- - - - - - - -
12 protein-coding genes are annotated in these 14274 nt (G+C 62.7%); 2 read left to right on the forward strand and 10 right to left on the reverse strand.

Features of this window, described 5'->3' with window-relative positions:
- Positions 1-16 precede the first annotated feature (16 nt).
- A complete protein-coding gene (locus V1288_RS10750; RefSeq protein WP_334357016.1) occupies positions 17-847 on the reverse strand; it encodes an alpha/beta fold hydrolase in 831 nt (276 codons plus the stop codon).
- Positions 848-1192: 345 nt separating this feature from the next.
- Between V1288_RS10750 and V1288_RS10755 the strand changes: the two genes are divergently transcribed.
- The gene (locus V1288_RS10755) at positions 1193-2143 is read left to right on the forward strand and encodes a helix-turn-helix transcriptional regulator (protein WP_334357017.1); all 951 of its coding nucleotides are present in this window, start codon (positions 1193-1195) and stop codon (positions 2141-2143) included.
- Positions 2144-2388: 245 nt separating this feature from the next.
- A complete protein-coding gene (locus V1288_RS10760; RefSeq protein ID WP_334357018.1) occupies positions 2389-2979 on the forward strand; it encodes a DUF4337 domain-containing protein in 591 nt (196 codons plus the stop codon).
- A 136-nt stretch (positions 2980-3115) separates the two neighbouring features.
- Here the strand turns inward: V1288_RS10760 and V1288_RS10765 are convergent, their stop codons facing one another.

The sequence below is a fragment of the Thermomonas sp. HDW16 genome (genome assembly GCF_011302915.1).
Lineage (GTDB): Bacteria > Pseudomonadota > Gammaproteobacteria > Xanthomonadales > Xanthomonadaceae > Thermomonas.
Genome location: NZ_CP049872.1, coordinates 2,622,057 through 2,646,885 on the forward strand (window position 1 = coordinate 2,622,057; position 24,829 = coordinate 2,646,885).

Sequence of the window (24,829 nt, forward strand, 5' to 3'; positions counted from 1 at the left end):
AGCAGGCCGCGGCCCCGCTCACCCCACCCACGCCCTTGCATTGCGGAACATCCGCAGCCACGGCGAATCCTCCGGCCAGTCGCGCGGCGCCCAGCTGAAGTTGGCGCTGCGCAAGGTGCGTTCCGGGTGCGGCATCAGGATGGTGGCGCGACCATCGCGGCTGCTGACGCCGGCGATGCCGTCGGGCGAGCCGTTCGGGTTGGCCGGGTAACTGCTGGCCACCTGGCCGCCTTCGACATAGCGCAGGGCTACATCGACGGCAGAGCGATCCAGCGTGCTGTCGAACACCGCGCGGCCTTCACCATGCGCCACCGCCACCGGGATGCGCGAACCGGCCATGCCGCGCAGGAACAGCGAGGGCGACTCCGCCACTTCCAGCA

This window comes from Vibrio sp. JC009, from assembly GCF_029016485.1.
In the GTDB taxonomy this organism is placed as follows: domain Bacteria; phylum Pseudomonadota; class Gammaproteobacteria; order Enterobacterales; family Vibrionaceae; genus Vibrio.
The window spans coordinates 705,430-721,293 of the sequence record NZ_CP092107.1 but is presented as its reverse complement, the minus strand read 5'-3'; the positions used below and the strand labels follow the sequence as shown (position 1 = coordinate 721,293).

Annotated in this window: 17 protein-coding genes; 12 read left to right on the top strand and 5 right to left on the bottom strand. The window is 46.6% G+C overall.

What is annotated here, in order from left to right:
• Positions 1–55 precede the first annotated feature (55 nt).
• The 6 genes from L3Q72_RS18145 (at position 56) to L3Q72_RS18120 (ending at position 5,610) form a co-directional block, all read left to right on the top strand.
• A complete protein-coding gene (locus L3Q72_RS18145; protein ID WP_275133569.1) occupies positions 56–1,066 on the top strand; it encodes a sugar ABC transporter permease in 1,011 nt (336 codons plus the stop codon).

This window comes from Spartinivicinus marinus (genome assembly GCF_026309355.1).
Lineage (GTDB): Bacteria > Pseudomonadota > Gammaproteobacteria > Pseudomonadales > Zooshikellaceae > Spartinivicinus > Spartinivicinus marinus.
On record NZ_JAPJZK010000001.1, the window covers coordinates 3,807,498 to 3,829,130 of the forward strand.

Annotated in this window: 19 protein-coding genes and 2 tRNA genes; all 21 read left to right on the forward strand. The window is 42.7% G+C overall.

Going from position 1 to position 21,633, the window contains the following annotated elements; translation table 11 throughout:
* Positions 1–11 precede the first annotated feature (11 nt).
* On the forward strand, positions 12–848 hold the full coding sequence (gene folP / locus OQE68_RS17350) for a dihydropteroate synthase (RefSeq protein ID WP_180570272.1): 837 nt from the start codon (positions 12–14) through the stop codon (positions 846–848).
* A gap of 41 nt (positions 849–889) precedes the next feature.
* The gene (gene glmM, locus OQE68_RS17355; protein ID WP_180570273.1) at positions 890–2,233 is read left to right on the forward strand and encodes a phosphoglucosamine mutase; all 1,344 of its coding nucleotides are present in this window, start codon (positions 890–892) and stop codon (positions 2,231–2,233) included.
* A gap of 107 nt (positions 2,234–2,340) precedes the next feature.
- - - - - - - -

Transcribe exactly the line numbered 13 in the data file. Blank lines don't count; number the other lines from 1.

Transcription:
Lineage (GTDB): Bacteria > Pseudomonadota > Gammaproteobacteria > Xanthomonadales > Xanthomonadaceae > Thermomonas.